“Exposed” Artist Profile: Joy Goldkind

Joy Goldkind

Joy Goldkind’s work is on view at the ICA in the exhibition Exposed: Today’s Photography/Yesterday’s Technology thru Sept 19, 2010.

In a haunting series of black and white portraits titled Girlfriends, Joy Goldkind set out to make images that would explore the unexpected aspects of a subject’s persona lying beneath the surface. The sitter is Goldkind’s husband, who donned costumes and make-up in order to assume numerous female characters — from a bride to a nun to a fortune teller to a cross dresser, to name but a few. However, despite the variety of characters being depicted, the facial attributes are identical in each image.

Goldkind has worked with numerous photographic processes from wet-plate collodion to platinum prints, only eschewing digital photography. She now works exclusively with the time-consuming and labor-intensive Bromoil process, in which a silver gelatin print is bleached to remove the silver and then inked with lithograph ink. The images are hand crafted using brushes, which adds a layer of mystery to the photos. Goldkind finds that she is able to manipulate the process to get more abstract than traditional photographic portraiture. She uses a double exposure and slow shutter speed to change what is true and expected in an image. According to Goldkind, “This method allows me to alter a traditional photograph and create a unique painterly print.” She has the freedom to soften, blur or completely erase an aspect of the original negative. While these bizarre images were made using this historical technique, they are quite certainly from the 21st century.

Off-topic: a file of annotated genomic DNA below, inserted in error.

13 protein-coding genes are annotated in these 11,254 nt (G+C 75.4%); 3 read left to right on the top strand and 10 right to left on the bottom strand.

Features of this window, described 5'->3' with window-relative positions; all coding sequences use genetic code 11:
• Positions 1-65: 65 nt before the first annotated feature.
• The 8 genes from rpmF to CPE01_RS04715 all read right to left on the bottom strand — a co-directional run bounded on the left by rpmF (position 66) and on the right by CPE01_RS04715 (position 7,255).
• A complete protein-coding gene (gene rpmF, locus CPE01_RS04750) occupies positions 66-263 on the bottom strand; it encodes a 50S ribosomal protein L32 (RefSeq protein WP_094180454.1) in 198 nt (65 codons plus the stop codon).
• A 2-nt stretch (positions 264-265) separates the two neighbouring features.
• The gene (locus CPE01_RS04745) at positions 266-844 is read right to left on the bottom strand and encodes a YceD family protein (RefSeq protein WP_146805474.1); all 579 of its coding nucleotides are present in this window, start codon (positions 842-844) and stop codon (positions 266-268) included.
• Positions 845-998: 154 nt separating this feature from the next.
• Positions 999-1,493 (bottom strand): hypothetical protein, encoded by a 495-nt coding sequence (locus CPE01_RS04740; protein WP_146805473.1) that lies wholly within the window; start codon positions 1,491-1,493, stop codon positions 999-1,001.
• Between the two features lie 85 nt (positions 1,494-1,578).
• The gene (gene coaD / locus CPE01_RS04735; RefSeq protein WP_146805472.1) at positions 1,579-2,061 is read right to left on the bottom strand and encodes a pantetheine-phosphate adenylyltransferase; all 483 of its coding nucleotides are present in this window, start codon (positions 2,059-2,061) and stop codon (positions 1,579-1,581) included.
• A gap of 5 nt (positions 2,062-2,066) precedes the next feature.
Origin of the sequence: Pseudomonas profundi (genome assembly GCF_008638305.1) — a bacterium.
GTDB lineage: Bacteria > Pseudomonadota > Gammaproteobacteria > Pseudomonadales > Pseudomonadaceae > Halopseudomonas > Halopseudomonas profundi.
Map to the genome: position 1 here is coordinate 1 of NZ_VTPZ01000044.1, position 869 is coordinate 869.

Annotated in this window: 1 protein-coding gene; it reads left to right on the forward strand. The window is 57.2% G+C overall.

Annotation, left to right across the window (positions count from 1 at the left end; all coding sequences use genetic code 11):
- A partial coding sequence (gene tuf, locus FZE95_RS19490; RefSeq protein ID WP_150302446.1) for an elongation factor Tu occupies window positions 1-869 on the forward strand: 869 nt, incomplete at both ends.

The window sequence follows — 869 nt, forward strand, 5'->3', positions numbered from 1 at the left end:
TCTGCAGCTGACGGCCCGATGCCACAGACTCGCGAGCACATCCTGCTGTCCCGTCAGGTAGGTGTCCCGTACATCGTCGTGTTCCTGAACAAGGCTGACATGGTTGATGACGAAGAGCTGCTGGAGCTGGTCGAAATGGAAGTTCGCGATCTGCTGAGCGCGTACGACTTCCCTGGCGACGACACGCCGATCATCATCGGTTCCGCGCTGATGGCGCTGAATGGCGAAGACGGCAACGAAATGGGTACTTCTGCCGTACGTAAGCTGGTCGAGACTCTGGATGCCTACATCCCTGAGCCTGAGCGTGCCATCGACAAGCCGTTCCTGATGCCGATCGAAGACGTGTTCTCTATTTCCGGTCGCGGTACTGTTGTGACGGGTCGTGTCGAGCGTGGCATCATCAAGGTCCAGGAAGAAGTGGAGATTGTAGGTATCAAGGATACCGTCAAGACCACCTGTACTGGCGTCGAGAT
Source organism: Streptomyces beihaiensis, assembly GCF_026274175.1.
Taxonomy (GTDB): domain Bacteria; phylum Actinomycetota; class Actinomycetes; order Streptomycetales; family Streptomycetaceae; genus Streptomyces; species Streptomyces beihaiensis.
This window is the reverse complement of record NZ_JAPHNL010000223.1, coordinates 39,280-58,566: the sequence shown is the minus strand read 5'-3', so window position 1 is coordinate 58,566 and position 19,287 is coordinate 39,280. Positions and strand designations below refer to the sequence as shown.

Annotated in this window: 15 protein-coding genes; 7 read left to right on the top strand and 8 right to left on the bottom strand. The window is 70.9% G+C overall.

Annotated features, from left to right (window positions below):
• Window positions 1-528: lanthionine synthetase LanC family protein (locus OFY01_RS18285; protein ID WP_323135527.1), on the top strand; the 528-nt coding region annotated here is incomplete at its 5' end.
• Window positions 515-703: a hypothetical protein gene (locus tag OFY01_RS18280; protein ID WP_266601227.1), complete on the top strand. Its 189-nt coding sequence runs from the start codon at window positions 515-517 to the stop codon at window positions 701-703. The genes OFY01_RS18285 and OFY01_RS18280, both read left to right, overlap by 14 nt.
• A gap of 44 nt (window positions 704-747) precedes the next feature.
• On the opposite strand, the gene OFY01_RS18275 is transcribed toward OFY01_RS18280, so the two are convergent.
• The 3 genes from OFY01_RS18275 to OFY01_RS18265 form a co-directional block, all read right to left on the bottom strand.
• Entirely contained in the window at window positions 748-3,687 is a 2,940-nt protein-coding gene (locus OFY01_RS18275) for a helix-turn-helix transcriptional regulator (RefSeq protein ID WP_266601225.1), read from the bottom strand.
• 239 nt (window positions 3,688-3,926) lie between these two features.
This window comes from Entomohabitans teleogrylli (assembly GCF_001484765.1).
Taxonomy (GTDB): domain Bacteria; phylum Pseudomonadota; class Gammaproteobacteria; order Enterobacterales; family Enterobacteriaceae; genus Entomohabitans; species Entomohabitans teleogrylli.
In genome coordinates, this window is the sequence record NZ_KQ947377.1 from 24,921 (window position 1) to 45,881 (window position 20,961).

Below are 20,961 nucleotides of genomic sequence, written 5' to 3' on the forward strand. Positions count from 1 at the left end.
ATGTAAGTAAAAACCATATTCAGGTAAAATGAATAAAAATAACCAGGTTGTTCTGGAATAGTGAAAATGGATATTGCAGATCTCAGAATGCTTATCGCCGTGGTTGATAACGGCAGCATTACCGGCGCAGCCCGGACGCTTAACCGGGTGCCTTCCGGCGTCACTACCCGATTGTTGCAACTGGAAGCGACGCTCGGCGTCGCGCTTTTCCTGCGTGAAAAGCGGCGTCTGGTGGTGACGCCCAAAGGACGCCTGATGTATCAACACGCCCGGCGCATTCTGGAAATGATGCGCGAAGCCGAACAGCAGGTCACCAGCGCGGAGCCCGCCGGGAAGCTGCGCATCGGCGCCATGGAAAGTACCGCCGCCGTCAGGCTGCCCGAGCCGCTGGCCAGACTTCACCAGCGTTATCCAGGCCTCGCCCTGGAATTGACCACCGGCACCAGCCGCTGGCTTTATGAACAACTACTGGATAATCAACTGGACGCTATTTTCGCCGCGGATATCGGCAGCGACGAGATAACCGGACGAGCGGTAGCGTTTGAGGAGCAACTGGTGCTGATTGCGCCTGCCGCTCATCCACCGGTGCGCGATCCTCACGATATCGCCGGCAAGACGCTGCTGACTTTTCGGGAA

Goldkind was born in New York City in 1943 and graduated from the Fashion Institute of Technology and has studied at the International Center for Photography as well as Palm Beach Photo Center in Delray Beach, Florida. She began as a fashion designer for children’s clothing but resigned after ten years to raise her family. At the age of 50 she took up photography. In the fifteen years since, her work has been shown in group and solo exhibitions across the country and is included in a number of private collections.